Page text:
We all know someone, perhaps ourselves, who struggle with acid burning and discomfort. The Western approach to this problem is thinking we have too much stomach acid. What does stomach acid really do for you and how do you know if you have too much?
Let me walk you through the digestive process and how stomach acid is involved:
1- Digestion starts in your mouth:
- Enzymes from saliva predigest foods
- Chewing stimulates the body to begin to produce stomach acid (also know as Hydrochloric acid- HCL for short)
2- HCL is released in the stomach:
- Causes cells to burst, releasing nutrients
- Releases enzymes to digest proteins
- Prepares minerals for absorption
- Sterilizes food and protects the body from infection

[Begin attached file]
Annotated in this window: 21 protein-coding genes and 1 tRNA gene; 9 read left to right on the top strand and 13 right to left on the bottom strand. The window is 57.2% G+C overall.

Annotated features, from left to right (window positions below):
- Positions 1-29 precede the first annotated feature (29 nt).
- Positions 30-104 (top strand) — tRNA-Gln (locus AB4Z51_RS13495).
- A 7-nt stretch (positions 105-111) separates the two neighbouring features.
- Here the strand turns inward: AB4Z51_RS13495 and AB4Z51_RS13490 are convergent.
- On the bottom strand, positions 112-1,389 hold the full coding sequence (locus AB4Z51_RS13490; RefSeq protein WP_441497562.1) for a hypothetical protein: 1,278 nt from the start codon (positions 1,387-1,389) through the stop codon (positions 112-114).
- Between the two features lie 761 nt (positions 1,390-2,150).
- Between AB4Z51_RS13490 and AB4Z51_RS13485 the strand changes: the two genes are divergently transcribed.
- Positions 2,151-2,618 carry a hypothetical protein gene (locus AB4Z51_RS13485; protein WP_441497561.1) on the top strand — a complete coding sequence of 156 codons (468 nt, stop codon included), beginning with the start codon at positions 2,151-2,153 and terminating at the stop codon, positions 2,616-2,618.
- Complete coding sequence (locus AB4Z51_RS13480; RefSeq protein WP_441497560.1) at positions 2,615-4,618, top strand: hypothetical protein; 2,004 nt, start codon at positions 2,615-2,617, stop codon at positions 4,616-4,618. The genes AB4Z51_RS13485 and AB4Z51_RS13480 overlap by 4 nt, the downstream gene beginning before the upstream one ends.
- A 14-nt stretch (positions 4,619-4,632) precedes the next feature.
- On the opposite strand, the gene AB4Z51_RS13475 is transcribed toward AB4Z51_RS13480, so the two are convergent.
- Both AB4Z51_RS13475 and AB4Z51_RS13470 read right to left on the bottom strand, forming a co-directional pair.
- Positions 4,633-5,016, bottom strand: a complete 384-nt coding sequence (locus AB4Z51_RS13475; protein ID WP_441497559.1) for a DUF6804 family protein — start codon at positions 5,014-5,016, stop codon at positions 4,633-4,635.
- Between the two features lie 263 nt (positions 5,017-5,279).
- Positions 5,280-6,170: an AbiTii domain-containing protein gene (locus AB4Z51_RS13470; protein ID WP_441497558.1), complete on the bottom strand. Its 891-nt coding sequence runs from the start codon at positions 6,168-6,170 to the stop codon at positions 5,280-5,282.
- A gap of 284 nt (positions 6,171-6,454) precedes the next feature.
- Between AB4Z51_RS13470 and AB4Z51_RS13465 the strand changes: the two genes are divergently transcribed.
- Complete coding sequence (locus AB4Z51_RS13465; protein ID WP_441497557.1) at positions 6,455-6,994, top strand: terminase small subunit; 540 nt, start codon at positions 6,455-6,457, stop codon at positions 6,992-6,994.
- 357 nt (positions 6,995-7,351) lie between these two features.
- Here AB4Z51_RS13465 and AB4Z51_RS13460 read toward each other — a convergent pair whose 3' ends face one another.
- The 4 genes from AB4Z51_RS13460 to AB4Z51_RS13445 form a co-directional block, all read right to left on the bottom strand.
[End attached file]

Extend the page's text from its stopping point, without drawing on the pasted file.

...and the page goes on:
3- Food is released into the intestines (through the pyloric valve):
- The pyloric valve won't open if there isn't enough bicarbonate solution (by product from HCL)
- If the pyloric valve doesn't open, it causes food to move up the esophagus creating burning
If you are struggling with difficulty swallowing, chronic chest pain, burning in your throat, difficulty digesting protein, poor immunity or digestive discomfort, these are all signs of low stomach acid.
What happens if you have low stomach acid?
- Food isn't absorbed or digested
- Food begins to ferment creating gases
What do anti-acids do?
- Cause the stomach to produce less acid
- Interferes with mineral and protein absorption
- Weakens bones and muscles
What can increase stomach acid and ease burning?
- Chewing slower and more mindfully
- Taking 1 tsp of Apple Cider Vinegar before meals
- Digestive Bitters
- Managing stress